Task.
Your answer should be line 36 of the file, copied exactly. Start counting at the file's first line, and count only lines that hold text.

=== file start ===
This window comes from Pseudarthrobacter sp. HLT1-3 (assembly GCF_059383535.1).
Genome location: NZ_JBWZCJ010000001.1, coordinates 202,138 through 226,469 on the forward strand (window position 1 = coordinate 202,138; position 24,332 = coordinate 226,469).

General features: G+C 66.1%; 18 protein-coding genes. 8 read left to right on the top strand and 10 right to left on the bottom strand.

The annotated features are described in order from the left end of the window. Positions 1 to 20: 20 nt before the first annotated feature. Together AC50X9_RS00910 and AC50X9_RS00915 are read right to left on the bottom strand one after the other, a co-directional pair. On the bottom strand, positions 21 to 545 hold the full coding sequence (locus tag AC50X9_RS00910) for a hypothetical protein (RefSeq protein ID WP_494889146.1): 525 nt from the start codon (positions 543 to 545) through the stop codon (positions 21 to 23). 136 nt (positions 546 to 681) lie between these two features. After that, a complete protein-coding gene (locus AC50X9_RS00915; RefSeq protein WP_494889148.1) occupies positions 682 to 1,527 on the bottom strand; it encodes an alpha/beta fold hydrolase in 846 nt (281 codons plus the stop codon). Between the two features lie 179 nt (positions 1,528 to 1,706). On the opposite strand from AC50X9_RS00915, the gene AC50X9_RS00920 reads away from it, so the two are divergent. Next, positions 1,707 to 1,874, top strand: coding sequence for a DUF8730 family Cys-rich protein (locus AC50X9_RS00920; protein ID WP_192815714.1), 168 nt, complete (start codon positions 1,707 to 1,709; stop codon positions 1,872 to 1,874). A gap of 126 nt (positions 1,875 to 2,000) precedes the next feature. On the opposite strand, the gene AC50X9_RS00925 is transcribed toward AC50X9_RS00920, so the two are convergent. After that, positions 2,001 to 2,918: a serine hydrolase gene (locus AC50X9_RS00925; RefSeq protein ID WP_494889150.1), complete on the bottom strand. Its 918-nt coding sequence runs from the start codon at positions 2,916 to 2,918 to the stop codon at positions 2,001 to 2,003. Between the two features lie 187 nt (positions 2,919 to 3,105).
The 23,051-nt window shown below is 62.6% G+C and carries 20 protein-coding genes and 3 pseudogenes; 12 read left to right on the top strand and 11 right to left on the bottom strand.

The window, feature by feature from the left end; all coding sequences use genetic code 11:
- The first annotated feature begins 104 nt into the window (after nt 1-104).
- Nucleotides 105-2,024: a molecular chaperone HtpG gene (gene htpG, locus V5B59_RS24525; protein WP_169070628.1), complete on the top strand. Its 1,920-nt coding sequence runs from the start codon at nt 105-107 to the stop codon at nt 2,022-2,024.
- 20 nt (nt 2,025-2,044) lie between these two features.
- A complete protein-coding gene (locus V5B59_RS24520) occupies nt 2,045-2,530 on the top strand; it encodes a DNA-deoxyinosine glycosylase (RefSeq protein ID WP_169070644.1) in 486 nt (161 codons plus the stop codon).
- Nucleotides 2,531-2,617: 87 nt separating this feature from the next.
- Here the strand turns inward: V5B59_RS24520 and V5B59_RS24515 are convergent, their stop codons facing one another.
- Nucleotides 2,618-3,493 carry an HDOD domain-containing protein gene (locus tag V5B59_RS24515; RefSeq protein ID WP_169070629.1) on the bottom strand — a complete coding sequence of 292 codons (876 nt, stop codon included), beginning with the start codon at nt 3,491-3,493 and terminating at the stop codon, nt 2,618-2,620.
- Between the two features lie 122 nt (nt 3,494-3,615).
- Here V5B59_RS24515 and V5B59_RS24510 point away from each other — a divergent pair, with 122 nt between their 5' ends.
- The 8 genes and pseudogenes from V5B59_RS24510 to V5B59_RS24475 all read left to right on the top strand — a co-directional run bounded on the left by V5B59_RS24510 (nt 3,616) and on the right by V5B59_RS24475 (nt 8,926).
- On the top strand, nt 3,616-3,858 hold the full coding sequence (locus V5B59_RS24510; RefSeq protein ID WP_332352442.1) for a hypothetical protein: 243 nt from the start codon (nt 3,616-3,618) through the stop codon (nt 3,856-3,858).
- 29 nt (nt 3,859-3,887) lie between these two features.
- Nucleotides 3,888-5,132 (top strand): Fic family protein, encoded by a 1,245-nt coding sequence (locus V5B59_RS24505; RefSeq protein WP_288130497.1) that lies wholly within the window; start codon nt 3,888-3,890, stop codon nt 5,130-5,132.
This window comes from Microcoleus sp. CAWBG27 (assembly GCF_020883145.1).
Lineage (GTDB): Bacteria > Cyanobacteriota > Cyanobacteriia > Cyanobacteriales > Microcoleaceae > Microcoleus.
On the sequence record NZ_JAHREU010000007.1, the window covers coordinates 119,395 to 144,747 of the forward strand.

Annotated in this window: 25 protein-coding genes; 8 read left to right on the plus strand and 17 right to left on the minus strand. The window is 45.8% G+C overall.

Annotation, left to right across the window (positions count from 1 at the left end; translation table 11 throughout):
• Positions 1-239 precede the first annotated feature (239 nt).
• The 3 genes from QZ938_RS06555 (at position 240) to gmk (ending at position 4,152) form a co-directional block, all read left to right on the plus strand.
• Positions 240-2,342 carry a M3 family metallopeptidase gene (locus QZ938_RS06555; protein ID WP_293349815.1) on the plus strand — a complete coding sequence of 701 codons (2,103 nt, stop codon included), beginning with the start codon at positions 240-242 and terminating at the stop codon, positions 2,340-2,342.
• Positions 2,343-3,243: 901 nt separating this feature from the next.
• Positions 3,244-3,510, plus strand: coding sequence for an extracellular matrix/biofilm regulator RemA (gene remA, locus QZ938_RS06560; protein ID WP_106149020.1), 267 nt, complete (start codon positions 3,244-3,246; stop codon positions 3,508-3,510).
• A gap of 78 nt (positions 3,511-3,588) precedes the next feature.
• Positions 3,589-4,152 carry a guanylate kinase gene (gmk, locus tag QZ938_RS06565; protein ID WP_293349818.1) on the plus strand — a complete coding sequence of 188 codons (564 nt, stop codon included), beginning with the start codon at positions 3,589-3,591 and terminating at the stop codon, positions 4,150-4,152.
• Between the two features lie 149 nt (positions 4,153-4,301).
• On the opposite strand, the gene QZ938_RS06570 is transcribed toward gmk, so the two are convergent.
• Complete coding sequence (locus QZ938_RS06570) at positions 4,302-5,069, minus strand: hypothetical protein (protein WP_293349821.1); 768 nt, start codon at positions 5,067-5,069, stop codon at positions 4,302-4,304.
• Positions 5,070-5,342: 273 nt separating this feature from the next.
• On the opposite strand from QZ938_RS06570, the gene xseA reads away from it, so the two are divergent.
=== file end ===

• On the opposite strand from QZ938_RS06570, the gene xseA reads away from it, so the two are divergent.